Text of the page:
RJ Boland's takes pub grub the whole nine yards

It didn't take long the other night for me and my wife to fall into a familiar pattern. As I manically flipped the television from station to station, she pleaded with me to settle on a single program. What was different about the situation was that we weren't planted on the couch at home; we were out to dinner at RJ Boland's.

Having a personal TV in every booth might be great for watching the Cavs, but let me tell you, it's murder on dinner conversation.

Nestled smack dab in the heart of the Gateway District, RJ Boland's is just a short stroll from Quicken Loans Arena and Progressive Field. Open since November, the bar and restaurant is a natural choice for folks headed to the game or those looking for a comfortable place to watch it. The roomy and attractive space, which had previously been home to Diamondback Brewery, Phil the Fire and Waterhouse, features crystal-clear HDTVs on practically every flat surface.

But sports bars are notoriously hit or miss when it comes to crowds. The joint that was jumping one night is often a sleeper the next. So, in a wise attempt to lure guests every day and every night, owner Rossi Penney set his culinary sights well above nachos, wings and burgers. To execute the slightly ambitious modern American menu, Penney turned to Doug Fulton, a chef who has worked locally at McCormick & Schmick's, Blake's and Hyde Park. Part upscale pub grub, part bistro, the lengthy menu covers most appetites and budgets regardless the time of day.

Ordering a $15 pork chop at most sports bars is asking for trouble. But the one served here is thick, juicy and grilled to perfection, just as promised. The brined T-bone chop is gilded with just enough fat to keep things interesting, and the seasoning is aggressive without being overly salty. Fulton goes out of his way to utilize local products, another rarity at sports-bar-type eateries. Cheddar-stuffed pierogies ($12.95), sautéed in butter and onions, are made here in town. Both the sausage and the pasta in the sausage-and-peppers dish ($13.95) are Cleveland-bred. While we appreciate the texture of the fresh Ohio City Pasta in the shrimp diablo ($14.95), the sauce tastes like pure olive oil. Some banana peppers and hot pepper flakes do not bring much flavor to the party.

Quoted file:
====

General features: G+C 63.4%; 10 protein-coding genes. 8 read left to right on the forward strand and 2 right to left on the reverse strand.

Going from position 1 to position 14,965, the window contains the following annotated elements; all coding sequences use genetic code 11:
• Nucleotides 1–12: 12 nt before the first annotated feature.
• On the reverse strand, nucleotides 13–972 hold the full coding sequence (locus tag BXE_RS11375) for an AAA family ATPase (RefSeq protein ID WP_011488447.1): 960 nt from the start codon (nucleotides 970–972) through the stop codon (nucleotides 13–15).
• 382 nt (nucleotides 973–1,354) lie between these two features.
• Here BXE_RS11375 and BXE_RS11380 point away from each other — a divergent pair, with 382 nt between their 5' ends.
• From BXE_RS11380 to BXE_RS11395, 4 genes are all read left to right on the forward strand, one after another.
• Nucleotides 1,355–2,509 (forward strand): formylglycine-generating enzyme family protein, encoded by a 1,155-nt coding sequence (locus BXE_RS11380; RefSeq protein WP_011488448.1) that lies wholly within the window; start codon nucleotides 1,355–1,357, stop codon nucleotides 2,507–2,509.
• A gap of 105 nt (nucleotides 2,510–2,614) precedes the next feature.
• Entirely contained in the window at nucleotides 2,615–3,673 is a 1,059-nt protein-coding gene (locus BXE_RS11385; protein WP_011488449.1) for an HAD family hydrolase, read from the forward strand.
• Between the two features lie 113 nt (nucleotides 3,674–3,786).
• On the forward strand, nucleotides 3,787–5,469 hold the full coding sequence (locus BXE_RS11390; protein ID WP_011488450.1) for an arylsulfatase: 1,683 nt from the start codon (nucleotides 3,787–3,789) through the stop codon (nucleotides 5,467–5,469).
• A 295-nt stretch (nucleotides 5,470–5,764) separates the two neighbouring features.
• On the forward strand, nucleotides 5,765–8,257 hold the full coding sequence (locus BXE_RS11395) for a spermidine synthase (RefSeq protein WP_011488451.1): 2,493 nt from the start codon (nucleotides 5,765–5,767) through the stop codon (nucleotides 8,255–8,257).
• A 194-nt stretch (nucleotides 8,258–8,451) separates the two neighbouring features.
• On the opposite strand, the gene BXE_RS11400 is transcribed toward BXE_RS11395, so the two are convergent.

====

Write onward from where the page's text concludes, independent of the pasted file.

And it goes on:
Barroom snackers have their choice of more than a dozen appetizers, most of which are familiar but updated classics. Looking like a fully loaded baked potato that somebody stepped on, the potato bombs ($7.95) are not going to win any beauty awards. But that doesn't stop us from destroying every bit of evidence. Fluffy baked redskins are smooshed, then covered with melted cheese, real crumbled bacon, sour cream and scallions. The beef sliders ($7.95) suffer from overcooking, but the bun-cheese-onion-pickle package is a winner. Obviously made in house and cooked to order, the gooey fried mozzarella ($7.95) will surely please any fans of the genre. Calamari ($9.95) is commensurably crunchy, tossed with zippy peppers and served with a somewhat gloppy sweet chili sauce.

Boland's really shines come lunchtime, when the selection is equally as large but the prices aren't. In addition to the discounted dinner entrées, there are a dozen creative sandwiches and burgers, the latter of which are a full half-pound. Almost a foot long, the fried-fish po boy ($8.95) fills a butter-toasted hoagie with crisp breaded fish, tomato, coleslaw and an onion ring. The price includes a mountain of fries. Soup and salad buffs are well taken care of. In fact, Boland's makes some of the best New England clam chowder ($2.95) I can remember tasting. Smoky, loaded with clams, and more creamy than milky, the bisque is the antidote to a brisk winter's day. For the wedge salad ($6.95), a full quarter head of brittle-crisp iceberg is drenched in creamy Maytag blue-cheese dressing and sprinkled with crunchy bacon.

Penney, a Cleveland native, has years of restaurant management experience. No doubt the result of that experience, the well-trained wait staff seems to actually care about its customers. We didn't get a face when we asked one to turn down the music. After sending back a glass of over-the-hill wine, our waiter actually thanked us for the impromptu wine tutorial. Want to substitute sweet-potato fries for the regular ones? No problemo, kimosabe.

Those familiar with the property might recall that it is huge, running clear from Prospect to Huron, with an additional floor above. Right now, plans call for a high-end lounge to open upstairs just in time for baseball season.



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